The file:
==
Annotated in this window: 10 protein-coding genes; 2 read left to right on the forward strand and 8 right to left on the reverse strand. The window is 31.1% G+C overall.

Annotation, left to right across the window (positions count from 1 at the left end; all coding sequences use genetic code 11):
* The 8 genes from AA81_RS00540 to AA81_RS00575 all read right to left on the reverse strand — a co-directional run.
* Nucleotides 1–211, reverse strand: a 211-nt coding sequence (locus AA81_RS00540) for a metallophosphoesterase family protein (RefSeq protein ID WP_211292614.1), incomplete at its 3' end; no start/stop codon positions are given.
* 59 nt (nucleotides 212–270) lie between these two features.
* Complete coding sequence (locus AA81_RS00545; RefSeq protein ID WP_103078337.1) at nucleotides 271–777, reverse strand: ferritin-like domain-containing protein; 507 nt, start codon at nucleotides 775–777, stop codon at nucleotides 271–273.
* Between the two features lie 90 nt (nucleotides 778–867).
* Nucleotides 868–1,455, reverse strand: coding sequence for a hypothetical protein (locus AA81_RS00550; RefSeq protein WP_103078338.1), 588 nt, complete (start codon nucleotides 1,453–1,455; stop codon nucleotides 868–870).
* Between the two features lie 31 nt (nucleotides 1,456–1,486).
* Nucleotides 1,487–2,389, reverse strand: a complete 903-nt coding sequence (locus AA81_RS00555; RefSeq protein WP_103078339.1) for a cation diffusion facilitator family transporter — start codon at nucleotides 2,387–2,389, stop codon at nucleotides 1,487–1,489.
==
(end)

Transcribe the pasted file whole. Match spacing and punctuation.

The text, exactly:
Annotated in this window: 10 protein-coding genes; 2 read left to right on the forward strand and 8 right to left on the reverse strand. The window is 31.1% G+C overall.

Annotation, left to right across the window (positions count from 1 at the left end; all coding sequences use genetic code 11):
* The 8 genes from AA81_RS00540 to AA81_RS00575 all read right to left on the reverse strand — a co-directional run.
* Nucleotides 1–211, reverse strand: a 211-nt coding sequence (locus AA81_RS00540) for a metallophosphoesterase family protein (RefSeq protein ID WP_211292614.1), incomplete at its 3' end; no start/stop codon positions are given.
* 59 nt (nucleotides 212–270) lie between these two features.
* Complete coding sequence (locus AA81_RS00545; RefSeq protein ID WP_103078337.1) at nucleotides 271–777, reverse strand: ferritin-like domain-containing protein; 507 nt, start codon at nucleotides 775–777, stop codon at nucleotides 271–273.
* Between the two features lie 90 nt (nucleotides 778–867).
* Nucleotides 868–1,455, reverse strand: coding sequence for a hypothetical protein (locus AA81_RS00550; RefSeq protein WP_103078338.1), 588 nt, complete (start codon nucleotides 1,453–1,455; stop codon nucleotides 868–870).
* Between the two features lie 31 nt (nucleotides 1,456–1,486).
* Nucleotides 1,487–2,389, reverse strand: a complete 903-nt coding sequence (locus AA81_RS00555; RefSeq protein WP_103078339.1) for a cation diffusion facilitator family transporter — start codon at nucleotides 2,387–2,389, stop codon at nucleotides 1,487–1,489.